In Windhoek, Namibia’s capital and largest city with around 325,000 residents, the population is growing at a rate of more than 4 percent a year. Most...
In Windhoek, Namibia’s capital and largest city with around 325,000 residents, the population is growing at a rate of more than 4 percent a year. Most of this growth is concentrated in the informal settlements on the periphery. Windhoek is struggling with high levels of pollution and a range of social and economic problems, partly related to its ailing urban transport infrastructure. Until recently, local public transport consisted of a few bus routes with an unreliable service. Road safety was poor, with high fatality rates among pedestrians and cyclists, and many people resorted to expensive private taxis to get to work on time.
But since early 2016, 26 modern city buses have been operating on a new route network across Windhoek. And for the first time, the city has a roadmap to guide its initial steps towards sustainable urban mobility. The Sustainable Urban Transport Master Plan (‘Move Windhoek’), launched in November 2015, is the outcome of a partnership between the Namibian Ministry of Works and Transport, the City of Windhoek and the German Development Agency (GIZ) GmbH, working on behalf of the German Ministry for Economic Cooperation and Development (BMZ). The Master Plan supports the development of a new and improved infrastructure, including provision for pedestrians and cyclists: local residents are already benefiting from around 18 km of new walkways and eight km of new cycle routes.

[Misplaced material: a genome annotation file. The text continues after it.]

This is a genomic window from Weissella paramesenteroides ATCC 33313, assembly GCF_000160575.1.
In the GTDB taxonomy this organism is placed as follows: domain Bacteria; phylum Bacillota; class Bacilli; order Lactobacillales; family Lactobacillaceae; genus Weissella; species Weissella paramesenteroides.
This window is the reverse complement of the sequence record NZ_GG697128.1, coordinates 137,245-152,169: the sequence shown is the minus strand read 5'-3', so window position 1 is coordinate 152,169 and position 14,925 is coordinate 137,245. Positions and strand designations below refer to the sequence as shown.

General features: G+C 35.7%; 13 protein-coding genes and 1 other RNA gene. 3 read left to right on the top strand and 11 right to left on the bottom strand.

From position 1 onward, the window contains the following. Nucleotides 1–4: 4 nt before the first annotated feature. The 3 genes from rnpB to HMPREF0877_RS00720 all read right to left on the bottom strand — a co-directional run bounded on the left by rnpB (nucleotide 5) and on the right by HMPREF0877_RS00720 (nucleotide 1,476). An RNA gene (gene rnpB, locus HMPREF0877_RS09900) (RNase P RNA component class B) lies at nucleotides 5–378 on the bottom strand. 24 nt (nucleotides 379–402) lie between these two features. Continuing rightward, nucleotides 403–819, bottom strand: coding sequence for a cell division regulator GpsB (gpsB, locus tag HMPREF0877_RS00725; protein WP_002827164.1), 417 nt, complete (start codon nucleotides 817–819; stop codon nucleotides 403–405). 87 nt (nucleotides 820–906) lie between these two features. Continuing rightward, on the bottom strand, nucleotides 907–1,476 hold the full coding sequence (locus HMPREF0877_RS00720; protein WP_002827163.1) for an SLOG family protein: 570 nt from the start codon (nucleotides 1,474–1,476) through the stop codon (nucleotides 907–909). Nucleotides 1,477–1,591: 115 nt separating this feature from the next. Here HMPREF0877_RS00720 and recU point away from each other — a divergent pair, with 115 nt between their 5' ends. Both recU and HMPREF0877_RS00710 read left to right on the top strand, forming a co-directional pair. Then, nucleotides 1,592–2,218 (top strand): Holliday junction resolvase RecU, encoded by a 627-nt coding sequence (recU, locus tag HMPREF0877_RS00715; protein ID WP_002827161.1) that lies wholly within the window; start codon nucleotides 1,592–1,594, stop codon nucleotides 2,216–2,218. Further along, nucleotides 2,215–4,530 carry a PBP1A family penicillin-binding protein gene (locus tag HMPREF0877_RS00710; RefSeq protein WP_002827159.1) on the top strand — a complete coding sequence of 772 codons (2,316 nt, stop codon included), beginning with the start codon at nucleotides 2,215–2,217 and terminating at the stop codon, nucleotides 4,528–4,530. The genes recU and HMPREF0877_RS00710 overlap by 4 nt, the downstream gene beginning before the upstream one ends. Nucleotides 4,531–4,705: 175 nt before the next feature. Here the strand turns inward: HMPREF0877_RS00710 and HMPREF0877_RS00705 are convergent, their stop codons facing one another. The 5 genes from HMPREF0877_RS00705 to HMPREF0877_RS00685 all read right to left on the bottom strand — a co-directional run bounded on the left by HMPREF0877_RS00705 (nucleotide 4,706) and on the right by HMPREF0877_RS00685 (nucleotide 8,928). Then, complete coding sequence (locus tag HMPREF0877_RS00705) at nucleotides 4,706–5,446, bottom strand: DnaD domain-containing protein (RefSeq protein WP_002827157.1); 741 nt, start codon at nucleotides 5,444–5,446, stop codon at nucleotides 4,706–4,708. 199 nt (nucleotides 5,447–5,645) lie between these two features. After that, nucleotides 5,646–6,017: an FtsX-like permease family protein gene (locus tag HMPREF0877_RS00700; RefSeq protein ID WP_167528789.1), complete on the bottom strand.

“Car-centred transport planning that does not adequately consider the needs of cyclists, pedestrians and local mobility is a major challenge to sustainable development in Windhoek and other cities in Namibia,” says Heinrich Semar, GIZ Team Leader for the Move Windhoek project. The Master Plan therefore provides equal access for all transport users. It’s an innovative approach that has now won a major accolade – the Africa Grow with Public Transport Award for Integrated Mobility from the International Association of Public Transport (UITP). The project has also been showcased at the United Nations as a best practice roadmap for sustainable mobility in Africa.
Move Windhoek has raised the general public’s awareness of integrated mobility and has inspired a rethinking of transport policy in Namibia. The country’s latest Transport White Paper defines a new framework for sustainable urban mobility throughout the country – and this is one of the project’s most significant achievements.
Further information: Habitat III
Sustainable mobility is a key item on the agenda at the third United Nations Conference on Housing and Sustainable Urban Development (Habitat III), due to take place in Quito in Ecuador from October 17-20. GIZ will also showcase various projects on sustainable urban development at the conference.